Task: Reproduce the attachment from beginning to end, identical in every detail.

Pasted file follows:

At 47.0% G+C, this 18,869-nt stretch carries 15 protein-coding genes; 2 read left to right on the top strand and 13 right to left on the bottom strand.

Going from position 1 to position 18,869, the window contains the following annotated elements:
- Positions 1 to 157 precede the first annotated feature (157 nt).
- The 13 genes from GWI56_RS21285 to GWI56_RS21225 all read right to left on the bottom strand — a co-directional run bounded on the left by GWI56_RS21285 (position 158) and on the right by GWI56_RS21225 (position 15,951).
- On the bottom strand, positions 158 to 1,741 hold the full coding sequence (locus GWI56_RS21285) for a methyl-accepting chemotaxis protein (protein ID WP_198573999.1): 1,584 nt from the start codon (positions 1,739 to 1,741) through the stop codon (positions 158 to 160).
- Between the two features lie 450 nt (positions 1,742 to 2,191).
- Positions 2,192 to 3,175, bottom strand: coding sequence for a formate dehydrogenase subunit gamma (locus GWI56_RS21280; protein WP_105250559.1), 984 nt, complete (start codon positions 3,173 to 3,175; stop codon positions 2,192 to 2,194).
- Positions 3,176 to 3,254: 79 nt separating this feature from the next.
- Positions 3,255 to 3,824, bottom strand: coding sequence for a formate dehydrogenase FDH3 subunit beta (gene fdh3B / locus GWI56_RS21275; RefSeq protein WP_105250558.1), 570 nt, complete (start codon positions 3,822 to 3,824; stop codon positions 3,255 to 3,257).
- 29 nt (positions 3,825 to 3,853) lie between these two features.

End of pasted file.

At 47.0% G+C, this 18,869-nt stretch carries 15 protein-coding genes; 2 read left to right on the top strand and 13 right to left on the bottom strand.

Going from position 1 to position 18,869, the window contains the following annotated elements:
- Positions 1 to 157 precede the first annotated feature (157 nt).
- The 13 genes from GWI56_RS21285 to GWI56_RS21225 all read right to left on the bottom strand — a co-directional run bounded on the left by GWI56_RS21285 (position 158) and on the right by GWI56_RS21225 (position 15,951).
- On the bottom strand, positions 158 to 1,741 hold the full coding sequence (locus GWI56_RS21285) for a methyl-accepting chemotaxis protein (protein ID WP_198573999.1): 1,584 nt from the start codon (positions 1,739 to 1,741) through the stop codon (positions 158 to 160).
- Between the two features lie 450 nt (positions 1,742 to 2,191).
- Positions 2,192 to 3,175, bottom strand: coding sequence for a formate dehydrogenase subunit gamma (locus GWI56_RS21280; protein WP_105250559.1), 984 nt, complete (start codon positions 3,173 to 3,175; stop codon positions 2,192 to 2,194).
- Positions 3,176 to 3,254: 79 nt separating this feature from the next.
- Positions 3,255 to 3,824, bottom strand: coding sequence for a formate dehydrogenase FDH3 subunit beta (gene fdh3B / locus GWI56_RS21275; RefSeq protein WP_105250558.1), 570 nt, complete (start codon positions 3,822 to 3,824; stop codon positions 3,255 to 3,257).
- 29 nt (positions 3,825 to 3,853) lie between these two features.